Nine african American Students attempted to integrate Central High School in Little Rock, Arkansas. The students, known as the LittleRock Nine, were recruited by Daisy Bates andMartin Luther King wrote President Dwight D. Eisenhower requesting a swift resolution allowing the students to attend school
101st Airborne Division
On 4 September 1957, the first day of school at Central High, a white mob gathered in front of the school, and Governor Orval Faubus deployed the Arkansas National Guard to prevent the black students from entering. With the help of police escorts, the students successfully entered the school through a side entrance on 23 September 1957. Fearing escalating mob violence, however, the students were rushed home soon afterward.
End of School Year
Observing the standoff between Faubus and the federal judiciary, King sent a telegram to President Eisenhower urging him to “take a strong forthright stand in the Little Rock situation.” King told the president that if the federal government did not take a stand against the injustice it would “set the process of integration back fifty years.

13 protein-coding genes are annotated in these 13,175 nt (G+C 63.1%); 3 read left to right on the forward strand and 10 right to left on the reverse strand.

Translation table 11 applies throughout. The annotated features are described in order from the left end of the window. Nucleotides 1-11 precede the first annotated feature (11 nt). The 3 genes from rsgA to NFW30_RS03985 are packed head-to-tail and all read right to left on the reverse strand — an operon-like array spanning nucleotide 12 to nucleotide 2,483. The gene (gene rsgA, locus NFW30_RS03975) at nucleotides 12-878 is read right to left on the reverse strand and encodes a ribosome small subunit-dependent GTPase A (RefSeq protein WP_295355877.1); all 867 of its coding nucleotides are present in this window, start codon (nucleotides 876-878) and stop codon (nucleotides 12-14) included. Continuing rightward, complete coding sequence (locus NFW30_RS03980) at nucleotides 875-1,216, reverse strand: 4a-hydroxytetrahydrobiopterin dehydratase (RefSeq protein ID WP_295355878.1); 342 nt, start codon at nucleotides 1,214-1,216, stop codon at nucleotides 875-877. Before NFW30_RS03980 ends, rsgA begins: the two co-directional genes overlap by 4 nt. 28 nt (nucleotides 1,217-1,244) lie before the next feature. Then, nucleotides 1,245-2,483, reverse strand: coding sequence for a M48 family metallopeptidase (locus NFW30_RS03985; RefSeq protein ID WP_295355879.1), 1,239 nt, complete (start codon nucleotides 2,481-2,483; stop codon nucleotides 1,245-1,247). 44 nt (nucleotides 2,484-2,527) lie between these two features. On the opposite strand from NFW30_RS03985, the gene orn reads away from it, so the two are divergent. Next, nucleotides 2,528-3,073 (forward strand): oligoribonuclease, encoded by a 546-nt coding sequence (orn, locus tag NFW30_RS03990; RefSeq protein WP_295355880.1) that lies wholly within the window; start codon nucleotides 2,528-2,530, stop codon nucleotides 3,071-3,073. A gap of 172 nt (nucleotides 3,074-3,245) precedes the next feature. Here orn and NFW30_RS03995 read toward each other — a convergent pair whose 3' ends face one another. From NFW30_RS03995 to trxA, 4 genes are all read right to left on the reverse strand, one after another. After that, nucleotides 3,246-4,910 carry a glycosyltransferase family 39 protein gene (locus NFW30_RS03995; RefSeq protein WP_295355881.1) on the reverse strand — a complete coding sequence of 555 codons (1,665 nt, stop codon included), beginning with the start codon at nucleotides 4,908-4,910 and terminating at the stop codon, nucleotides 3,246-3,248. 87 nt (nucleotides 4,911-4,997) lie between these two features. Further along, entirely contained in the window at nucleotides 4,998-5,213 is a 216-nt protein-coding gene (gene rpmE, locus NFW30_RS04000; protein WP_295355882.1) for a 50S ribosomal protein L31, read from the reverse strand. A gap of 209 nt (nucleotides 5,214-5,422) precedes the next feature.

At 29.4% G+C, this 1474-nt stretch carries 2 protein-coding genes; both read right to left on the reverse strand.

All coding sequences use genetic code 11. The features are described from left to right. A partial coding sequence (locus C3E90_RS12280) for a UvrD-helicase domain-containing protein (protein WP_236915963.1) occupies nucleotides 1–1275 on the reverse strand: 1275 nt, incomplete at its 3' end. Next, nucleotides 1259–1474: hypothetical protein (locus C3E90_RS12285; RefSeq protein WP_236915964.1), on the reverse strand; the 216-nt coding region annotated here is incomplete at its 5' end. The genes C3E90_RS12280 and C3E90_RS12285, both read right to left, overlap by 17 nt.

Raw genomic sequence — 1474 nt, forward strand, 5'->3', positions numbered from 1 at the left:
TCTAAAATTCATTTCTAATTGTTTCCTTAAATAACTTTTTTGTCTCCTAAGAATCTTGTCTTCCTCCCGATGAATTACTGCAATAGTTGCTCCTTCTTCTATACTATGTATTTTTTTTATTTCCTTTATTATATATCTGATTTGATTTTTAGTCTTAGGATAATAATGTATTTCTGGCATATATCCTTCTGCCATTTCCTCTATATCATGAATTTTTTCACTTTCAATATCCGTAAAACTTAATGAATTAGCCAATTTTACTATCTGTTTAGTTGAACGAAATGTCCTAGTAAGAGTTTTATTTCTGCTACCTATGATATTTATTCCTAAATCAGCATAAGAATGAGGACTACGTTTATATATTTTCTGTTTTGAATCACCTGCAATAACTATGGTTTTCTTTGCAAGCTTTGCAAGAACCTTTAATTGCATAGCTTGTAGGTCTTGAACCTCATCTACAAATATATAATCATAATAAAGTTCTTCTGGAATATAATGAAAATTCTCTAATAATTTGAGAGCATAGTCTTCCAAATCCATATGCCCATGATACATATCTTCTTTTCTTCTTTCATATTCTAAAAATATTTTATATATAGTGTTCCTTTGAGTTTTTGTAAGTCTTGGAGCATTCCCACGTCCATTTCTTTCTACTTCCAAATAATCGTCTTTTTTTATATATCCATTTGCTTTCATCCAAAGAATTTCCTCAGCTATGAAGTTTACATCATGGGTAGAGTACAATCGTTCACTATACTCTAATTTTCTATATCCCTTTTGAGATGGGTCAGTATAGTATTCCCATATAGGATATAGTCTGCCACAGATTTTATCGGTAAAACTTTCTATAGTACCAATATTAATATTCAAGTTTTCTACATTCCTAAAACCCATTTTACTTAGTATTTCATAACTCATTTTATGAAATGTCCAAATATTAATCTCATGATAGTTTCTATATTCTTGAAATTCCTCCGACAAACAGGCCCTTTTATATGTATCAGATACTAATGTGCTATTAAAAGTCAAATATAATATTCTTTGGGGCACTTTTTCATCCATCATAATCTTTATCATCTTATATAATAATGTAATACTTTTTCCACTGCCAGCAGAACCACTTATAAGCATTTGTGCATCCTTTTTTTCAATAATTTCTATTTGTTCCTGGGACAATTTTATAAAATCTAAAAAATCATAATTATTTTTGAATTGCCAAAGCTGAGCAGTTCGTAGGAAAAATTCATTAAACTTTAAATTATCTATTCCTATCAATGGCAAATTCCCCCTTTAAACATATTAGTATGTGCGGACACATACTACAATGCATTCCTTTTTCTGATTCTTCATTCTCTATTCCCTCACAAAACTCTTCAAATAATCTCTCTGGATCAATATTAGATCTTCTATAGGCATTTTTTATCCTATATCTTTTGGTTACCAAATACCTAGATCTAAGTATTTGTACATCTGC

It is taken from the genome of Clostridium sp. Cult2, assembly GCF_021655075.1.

Eisenhower reluctantly ordered troops from the Army’s 101st Airborne Division to protect the students, who were shielded by federal troops and the Arkansas National Guard for the remainder of the school year.
At the end of the school year, Ernest Green became the first African American to graduate from Central High School. King attended his graduation ceremony. In honor of their momentous contributions to history and the integration of the Arkansas public school system, in 1958 the Little Rock Nine were honored with the NAACP’s highest honor, the Spingarn Medal.
“Little Rock School Desegregation.” The Martin Luther King, Jr., Research and Education Institute, 22 May 2018, kinginstitute.stanford.edu/encyclopedia/little-rock-school-desegregation.